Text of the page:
hurt and are on crutches — Cahill, because of a deep cut on one of his feet, and Cronin because of a dislocated knee-cap and a badly wrenched leg. J. E. White had both 
ankles broken and was rescued just at the time when he was about to sink for the last time in the suction caused by the sinking of the battle-ship. All of the men declare 
that the Maine was not blown up by an " Internal Explosion." 



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HARBOR AND DEFENSES OF SANTIAGO DE CUBA. 

This ancient capital of Cuba sprang into notoriety by the entrace of Cevera"s fleet into its harbor. Once before it became notorious as the place where so many 
of the ill fated crew of the Virginius w. re executed. Santiago is the second city of Cuba in population (71,000). It is on the south side of the island, near the 
eastern end, and is five hundred miles from Havana by direct line. Its inner harbor is spacious and deep with a narrow and tortuous entrance, which a hostile fleet 
would scarcely attempt to force, for some of the batteries are very close to the channel. The fort in the center of the picture is seventy feet above water level, the 
fort at the left about forty feet, so neither could be engaged successfully by battleships at short distance. The narrowest part of the channel is the scene of Lieuten- 
ant Hobson's bold exploit in sinking the collier Merrimac to obstruct the passage. However, the tortuous nature of the channel which effectually hid Cervera's fleet 
from view, can not be shown in this engraving. If safety was the main object of the Spanish admiral, his end was at least temporarily attained, for no better natural 
defense exists than the one here shown at the harbor of Santiago. 




CUTTING THE CABLE OF CIENFUEQOS- 

To sever communications between Havana and the rest of the world by dividing- the cables as Admiral Dewey did at Manila, has been the object of numerals daring 
adventures. In the view here shown, the launches of the United States cruiser " Marblehead," and of the gun-boat '■ Nashville.'' are engaged in grappling for the cable at 
Cienfuegos, Cuba. They were all the time under a perfect volcano of tire from the shore. The gunboats and launches returned the fire with great execution, silencing some 
of the most active batteries. One American was killed and six wounded. Later two of the wounded men died. It is.hard for one to believe that any circumstance can make 
a man more truly heroic or deserving of greater laudation than these daring yet essential feats, in which no individual receives special mention or praise. Another act,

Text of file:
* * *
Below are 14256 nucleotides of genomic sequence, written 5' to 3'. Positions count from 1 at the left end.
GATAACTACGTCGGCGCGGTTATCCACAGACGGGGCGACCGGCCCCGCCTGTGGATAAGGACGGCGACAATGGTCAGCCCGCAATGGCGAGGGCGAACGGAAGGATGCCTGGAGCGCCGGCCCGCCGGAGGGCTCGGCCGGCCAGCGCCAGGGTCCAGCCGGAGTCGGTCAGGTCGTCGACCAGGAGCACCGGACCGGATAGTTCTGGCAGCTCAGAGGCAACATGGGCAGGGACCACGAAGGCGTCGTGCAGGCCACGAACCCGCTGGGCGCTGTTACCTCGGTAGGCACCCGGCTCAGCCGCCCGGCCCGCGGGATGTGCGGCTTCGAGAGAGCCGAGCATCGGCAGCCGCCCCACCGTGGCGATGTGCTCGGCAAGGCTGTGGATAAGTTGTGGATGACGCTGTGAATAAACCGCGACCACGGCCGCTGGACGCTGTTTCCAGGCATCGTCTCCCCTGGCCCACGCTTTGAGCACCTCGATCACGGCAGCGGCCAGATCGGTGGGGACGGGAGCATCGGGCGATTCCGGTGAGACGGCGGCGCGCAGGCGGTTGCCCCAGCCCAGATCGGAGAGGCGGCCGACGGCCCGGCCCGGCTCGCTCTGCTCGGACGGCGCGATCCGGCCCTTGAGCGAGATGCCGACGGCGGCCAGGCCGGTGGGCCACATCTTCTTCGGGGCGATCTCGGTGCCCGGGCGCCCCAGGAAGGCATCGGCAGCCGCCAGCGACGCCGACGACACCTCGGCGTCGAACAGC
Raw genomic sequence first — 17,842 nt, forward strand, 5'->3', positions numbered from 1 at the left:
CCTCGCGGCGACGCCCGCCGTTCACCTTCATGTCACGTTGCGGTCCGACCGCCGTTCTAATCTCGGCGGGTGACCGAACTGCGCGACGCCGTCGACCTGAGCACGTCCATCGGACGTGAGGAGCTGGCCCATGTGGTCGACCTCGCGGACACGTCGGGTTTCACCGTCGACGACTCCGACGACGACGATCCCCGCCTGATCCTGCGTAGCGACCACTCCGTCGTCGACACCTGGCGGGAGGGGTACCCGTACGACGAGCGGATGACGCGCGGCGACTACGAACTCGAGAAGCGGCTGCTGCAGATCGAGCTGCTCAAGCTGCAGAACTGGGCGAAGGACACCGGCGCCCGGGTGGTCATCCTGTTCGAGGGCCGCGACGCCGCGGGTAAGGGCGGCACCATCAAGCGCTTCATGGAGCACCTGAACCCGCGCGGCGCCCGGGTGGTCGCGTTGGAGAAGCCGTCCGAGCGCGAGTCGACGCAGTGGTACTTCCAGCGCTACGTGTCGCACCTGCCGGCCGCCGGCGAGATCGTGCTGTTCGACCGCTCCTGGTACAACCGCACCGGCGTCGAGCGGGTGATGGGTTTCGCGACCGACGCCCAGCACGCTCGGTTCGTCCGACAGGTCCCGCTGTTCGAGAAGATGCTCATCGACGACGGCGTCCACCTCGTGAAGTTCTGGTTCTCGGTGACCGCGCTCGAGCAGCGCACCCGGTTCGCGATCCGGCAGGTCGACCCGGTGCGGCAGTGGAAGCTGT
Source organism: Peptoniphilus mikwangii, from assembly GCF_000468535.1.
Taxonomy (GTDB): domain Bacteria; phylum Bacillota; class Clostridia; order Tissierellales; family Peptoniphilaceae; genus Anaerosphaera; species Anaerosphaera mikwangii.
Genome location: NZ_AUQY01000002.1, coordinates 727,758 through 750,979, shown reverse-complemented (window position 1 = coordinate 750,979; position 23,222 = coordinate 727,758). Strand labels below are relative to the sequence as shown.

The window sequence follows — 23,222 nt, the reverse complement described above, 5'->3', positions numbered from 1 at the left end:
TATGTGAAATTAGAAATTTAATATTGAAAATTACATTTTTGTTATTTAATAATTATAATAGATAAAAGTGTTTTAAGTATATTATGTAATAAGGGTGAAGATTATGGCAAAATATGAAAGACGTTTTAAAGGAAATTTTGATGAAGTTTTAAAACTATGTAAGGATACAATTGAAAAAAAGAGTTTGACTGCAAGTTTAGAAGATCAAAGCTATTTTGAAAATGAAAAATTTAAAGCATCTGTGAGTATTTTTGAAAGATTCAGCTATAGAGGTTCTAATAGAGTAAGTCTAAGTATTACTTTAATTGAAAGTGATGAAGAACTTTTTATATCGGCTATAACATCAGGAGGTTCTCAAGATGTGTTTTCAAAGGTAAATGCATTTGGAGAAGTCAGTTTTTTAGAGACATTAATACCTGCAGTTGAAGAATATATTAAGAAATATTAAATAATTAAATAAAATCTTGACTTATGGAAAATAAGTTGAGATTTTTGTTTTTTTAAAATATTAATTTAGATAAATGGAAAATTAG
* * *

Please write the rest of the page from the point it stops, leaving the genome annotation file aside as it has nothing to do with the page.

perhaps requiring no greater courage, is singled out to make the men an undying name in the history of their country as heroes of the war. After several attempts the cables 
at Cienfuegos were cut, and Cuba was not only blockaded but isolated from the rest of the world. 




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THE HASSACHUSETTS. 

This first-class, twin-screw battleship is a fighting machine of the most formidable type constructed by any nation up to this time. She was built at 
a cost of $3,0211.000, and commissioned June 10, 1896. Her dimensions are as follows : Length, 348 feet ; breadth, 69 feet 3 inches; draft, 24 feet; displacement, 
10,288 tons; horsepower, 10,400; speed. 16.2 knots per hour ; armament, main battery, four 13-inch, eight 8-inch and four 6-inch guns; secondary battery, srx 
1-pounder and twenty 6-pounder rapid fire guns and four Gatlings ; armor, 18 inches on the sides, from 6 to 17 inches on the turrets, and from 8 to 17 
inches on the barbettes. Her crew comprises 38 officers and 424 men. 




GUNNER'S QANQ, MASSACHUSETTS. 

This view shows a company of gunners at target practice handling a four-inch breech-loading rifle , on th e gun deck. J^™^ J^^^LTlieJ 
it is generally admitted by naval officers of all countries, that Americans are the best gunners ™**^^ ^ in ° naval wa , This accounts for 
compensates for the smallness of pur navy. More depends upon the accuracy of the gunners than any o ^.^ ^^ ^^ are re 

Admiral Dewey's victory at Manilla being without a parallel in history. The tanned gunner « u r*3J' ^ The Spanish .American war demon- 

warded by promotion and an undying place in his country's history. Yet the gunner gets less than half the pay of the chapla 
etrated beyond doubt that marksmanship is the chief element of success in naval warfare. 




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THE MIANTONOMOH. 

The construction of this double- turreted, twin-screw iron monitor was begun in 1874, but the vessel was not commissioned until October 27, 1891. The purpose 
of this type of warship is mainly coast defense. Two 10-inch breech loading rifles are mounted in each of the Miantonomoh's turrets, and she carries besides a secondary 
battery, consisting of two 6-pounder, two 3-pounder, and two 1 -pounder rapid fire guns. Armor, Hi inches thick, protects the turrets, and the side armor is 7 inches 
thick. The length of the vessel is 259 feet 6 inches ; breadth, 55 feet 10 inches ; draft, 14 feet 6 inches ; displacement, 3,990 tons ; horse power, 1,600 ; speed, 12 
knots ; crew, 13 officers and 136 men. 




PU "INQ A TEN-INCH QUN IN A TURRET ON THE U. S. MONITOR MIANTONOMOH. 

PLACINU A IfcIN ii-N^n "u .._•_. .. „ spf>ondarv bat terv of two 6 pounders, and two 3 -pounders rapid-firing 

Tins powerful little vessel has a main battery of four ten-inch ^" J^^ e heTvy guns TrI monitor being built 'so low in the water, can not ride